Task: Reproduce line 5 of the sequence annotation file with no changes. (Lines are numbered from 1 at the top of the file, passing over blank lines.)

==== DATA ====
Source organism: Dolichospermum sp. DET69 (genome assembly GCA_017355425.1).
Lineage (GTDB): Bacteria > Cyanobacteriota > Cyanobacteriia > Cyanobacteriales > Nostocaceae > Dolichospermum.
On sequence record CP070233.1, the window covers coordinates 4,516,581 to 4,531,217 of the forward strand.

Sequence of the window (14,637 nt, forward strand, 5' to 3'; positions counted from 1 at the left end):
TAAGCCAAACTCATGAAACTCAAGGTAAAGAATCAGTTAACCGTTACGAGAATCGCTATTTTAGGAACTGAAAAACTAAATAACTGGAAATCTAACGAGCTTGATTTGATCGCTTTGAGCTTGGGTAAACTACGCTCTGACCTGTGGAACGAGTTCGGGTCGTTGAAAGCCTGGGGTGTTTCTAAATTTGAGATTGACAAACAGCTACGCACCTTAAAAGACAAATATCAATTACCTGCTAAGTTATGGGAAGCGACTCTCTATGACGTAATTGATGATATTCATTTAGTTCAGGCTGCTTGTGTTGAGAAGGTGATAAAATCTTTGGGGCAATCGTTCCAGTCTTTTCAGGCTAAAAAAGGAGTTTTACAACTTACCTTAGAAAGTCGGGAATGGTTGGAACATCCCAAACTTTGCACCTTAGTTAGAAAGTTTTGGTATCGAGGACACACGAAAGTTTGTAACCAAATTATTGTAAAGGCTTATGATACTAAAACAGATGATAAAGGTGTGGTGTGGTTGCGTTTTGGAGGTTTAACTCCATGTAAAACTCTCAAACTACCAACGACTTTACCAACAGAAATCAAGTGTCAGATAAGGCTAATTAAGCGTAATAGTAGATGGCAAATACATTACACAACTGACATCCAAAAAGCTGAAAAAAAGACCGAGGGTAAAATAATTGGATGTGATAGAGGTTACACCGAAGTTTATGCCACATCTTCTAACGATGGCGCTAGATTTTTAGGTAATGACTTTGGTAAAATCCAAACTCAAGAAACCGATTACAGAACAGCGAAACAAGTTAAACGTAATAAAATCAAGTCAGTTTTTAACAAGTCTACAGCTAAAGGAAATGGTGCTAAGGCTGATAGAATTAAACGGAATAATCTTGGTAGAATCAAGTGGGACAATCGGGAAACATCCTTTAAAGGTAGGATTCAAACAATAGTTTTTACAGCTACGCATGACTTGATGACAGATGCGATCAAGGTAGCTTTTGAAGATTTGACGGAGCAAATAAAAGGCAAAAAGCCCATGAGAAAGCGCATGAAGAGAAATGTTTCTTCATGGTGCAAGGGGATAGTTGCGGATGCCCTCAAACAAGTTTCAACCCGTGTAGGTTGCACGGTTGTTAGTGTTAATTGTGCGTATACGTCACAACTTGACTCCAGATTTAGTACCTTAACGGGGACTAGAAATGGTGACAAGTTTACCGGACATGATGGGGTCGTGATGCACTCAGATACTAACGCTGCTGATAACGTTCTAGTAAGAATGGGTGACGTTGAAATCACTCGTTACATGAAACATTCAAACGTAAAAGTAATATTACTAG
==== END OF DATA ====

TAAGCCAAACTCATGAAACTCAAGGTAAAGAATCAGTTAACCGTTACGAGAATCGCTATTTTAGGAACTGAAAAACTAAATAACTGGAAATCTAACGAGCTTGATTTGATCGCTTTGAGCTTGGGTAAACTACGCTCTGACCTGTGGAACGAGTTCGGGTCGTTGAAAGCCTGGGGTGTTTCTAAATTTGAGATTGACAAACAGCTACGCACCTTAAAAGACAAATATCAATTACCTGCTAAGTTATGGGAAGCGACTCTCTATGACGTAATTGATGATATTCATTTAGTTCAGGCTGCTTGTGTTGAGAAGGTGATAAAATCTTTGGGGCAATCGTTCCAGTCTTTTCAGGCTAAAAAAGGAGTTTTACAACTTACCTTAGAAAGTCGGGAATGGTTGGAACATCCCAAACTTTGCACCTTAGTTAGAAAGTTTTGGTATCGAGGACACACGAAAGTTTGTAACCAAATTATTGTAAAGGCTTATGATACTAAAACAGATGATAAAGGTGTGGTGTGGTTGCGTTTTGGAGGTTTAACTCCATGTAAAACTCTCAAACTACCAACGACTTTACCAACAGAAATCAAGTGTCAGATAAGGCTAATTAAGCGTAATAGTAGATGGCAAATACATTACACAACTGACATCCAAAAAGCTGAAAAAAAGACCGAGGGTAAAATAATTGGATGTGATAGAGGTTACACCGAAGTTTATGCCACATCTTCTAACGATGGCGCTAGATTTTTAGGTAATGACTTTGGTAAAATCCAAACTCAAGAAACCGATTACAGAACAGCGAAACAAGTTAAACGTAATAAAATCAAGTCAGTTTTTAACAAGTCTACAGCTAAAGGAAATGGTGCTAAGGCTGATAGAATTAAACGGAATAATCTTGGTAGAATCAAGTGGGACAATCGGGAAACATCCTTTAAAGGTAGGATTCAAACAATAGTTTTTACAGCTACGCATGACTTGATGACAGATGCGATCAAGGTAGCTTTTGAAGATTTGACGGAGCAAATAAAAGGCAAAAAGCCCATGAGAAAGCGCATGAAGAGAAATGTTTCTTCATGGTGCAAGGGGATAGTTGCGGATGCCCTCAAACAAGTTTCAACCCGTGTAGGTTGCACGGTTGTTAGTGTTAATTGTGCGTATACGTCACAACTTGACTCCAGATTTAGTACCTTAACGGGGACTAGAAATGGTGACAAGTTTACCGGACATGATGGGGTCGTGATGCACTCAGATACTAACGCTGCTGATAACGTTCTAGTAAGAATGGGTGACGTTGAAATCACTCGTTACATGAAACATTCAAACGTAAAAGTAATATTACTAG